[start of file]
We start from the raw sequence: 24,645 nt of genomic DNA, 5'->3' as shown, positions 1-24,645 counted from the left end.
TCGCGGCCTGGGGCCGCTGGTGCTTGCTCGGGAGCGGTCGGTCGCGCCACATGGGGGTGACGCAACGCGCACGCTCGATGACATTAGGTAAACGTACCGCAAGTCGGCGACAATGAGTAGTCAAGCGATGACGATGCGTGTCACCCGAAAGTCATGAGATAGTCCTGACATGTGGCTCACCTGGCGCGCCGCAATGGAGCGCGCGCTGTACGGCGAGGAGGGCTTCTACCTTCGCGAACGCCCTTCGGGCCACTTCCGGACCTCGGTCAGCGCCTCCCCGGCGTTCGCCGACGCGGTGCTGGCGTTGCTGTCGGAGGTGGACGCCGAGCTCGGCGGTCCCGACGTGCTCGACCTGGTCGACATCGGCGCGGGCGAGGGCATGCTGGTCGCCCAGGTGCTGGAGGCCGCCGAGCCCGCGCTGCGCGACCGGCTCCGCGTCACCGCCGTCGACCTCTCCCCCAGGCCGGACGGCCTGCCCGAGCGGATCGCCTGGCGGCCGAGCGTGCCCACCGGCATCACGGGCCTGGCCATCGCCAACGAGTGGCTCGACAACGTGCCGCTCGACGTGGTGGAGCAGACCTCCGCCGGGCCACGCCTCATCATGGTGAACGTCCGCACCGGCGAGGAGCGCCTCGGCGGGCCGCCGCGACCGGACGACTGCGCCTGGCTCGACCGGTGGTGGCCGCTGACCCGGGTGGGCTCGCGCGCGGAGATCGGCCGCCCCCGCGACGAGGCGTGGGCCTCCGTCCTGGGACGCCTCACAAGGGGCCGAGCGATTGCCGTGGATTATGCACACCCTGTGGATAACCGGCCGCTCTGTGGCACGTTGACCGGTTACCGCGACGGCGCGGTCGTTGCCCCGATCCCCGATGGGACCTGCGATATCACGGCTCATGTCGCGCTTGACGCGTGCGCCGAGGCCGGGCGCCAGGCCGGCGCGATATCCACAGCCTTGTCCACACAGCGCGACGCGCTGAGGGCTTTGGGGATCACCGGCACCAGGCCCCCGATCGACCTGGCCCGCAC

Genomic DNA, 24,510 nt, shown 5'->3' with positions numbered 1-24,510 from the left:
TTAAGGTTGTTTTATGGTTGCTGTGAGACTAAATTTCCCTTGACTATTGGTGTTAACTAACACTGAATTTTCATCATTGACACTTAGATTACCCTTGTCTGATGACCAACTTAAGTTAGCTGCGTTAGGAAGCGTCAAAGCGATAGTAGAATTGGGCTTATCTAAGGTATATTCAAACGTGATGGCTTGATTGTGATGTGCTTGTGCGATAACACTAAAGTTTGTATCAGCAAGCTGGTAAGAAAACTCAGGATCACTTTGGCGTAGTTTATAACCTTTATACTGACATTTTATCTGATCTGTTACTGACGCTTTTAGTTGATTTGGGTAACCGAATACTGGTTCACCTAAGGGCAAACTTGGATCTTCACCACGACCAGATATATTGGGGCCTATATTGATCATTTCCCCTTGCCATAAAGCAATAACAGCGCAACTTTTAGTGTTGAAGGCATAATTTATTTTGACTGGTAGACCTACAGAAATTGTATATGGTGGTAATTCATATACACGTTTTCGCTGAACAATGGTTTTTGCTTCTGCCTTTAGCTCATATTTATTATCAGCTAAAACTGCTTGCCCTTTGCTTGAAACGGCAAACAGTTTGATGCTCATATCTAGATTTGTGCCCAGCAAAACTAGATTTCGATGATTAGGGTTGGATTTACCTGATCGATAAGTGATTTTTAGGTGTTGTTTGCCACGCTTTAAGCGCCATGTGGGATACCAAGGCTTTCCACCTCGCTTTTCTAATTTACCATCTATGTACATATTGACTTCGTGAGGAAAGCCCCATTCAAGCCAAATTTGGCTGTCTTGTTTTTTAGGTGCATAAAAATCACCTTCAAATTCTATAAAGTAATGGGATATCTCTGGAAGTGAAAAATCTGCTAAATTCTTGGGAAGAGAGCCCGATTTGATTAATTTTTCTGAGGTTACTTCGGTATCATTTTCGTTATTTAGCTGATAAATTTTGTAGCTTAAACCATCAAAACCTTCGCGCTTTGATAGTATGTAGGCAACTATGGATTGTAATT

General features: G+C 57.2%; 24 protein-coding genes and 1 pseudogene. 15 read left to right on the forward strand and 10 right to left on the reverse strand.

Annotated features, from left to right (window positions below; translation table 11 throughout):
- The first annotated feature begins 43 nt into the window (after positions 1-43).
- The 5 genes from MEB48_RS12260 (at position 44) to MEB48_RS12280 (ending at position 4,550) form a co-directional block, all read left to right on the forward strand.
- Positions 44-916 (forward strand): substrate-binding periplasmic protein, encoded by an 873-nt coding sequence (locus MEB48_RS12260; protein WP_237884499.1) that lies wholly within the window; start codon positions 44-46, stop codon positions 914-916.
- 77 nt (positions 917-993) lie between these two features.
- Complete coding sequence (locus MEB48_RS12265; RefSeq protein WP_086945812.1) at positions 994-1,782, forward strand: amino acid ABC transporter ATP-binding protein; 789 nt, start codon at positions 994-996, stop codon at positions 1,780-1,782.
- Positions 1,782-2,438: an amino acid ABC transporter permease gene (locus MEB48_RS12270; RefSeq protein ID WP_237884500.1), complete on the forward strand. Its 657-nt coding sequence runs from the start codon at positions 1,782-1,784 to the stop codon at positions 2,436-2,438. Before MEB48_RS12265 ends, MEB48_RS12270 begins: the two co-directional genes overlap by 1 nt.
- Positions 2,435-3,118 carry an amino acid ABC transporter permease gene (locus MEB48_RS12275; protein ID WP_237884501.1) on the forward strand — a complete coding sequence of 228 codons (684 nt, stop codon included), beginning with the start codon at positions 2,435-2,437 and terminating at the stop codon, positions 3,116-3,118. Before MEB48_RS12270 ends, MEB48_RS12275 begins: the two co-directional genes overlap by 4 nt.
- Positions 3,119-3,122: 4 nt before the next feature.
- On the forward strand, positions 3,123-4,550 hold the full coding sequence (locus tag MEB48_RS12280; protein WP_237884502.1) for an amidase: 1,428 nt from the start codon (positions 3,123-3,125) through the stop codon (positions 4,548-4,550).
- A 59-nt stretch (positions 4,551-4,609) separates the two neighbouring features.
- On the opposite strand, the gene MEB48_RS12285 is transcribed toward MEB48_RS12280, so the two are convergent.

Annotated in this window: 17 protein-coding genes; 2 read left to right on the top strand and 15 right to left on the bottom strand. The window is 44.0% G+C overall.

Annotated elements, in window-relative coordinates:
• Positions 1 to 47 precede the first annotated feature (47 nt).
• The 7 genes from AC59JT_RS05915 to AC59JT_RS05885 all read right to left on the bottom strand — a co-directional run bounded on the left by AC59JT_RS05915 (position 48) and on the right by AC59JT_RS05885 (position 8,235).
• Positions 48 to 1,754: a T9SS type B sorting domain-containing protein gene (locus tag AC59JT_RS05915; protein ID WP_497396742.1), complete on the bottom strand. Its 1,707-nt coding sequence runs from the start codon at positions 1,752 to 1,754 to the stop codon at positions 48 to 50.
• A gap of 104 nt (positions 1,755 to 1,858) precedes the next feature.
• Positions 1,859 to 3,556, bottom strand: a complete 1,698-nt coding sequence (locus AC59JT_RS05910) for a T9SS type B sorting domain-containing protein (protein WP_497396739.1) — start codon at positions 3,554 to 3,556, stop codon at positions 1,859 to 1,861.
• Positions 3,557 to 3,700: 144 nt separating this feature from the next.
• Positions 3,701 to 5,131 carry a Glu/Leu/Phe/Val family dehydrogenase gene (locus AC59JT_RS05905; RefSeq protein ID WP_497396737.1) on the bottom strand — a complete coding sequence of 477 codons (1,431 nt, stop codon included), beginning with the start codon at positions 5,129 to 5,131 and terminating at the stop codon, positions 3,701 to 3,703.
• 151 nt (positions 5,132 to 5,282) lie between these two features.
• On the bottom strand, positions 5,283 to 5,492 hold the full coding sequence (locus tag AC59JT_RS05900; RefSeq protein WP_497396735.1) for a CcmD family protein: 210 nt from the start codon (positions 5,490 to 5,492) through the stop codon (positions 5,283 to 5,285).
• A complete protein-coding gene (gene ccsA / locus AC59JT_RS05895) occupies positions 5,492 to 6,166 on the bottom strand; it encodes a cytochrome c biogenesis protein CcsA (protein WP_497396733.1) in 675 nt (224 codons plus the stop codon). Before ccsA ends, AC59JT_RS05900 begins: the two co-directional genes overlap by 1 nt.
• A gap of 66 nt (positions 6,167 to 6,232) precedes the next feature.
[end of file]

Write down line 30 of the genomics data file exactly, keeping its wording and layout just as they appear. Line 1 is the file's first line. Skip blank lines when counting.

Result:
• A gap of 66 nt (positions 6,167 to 6,232) precedes the next feature.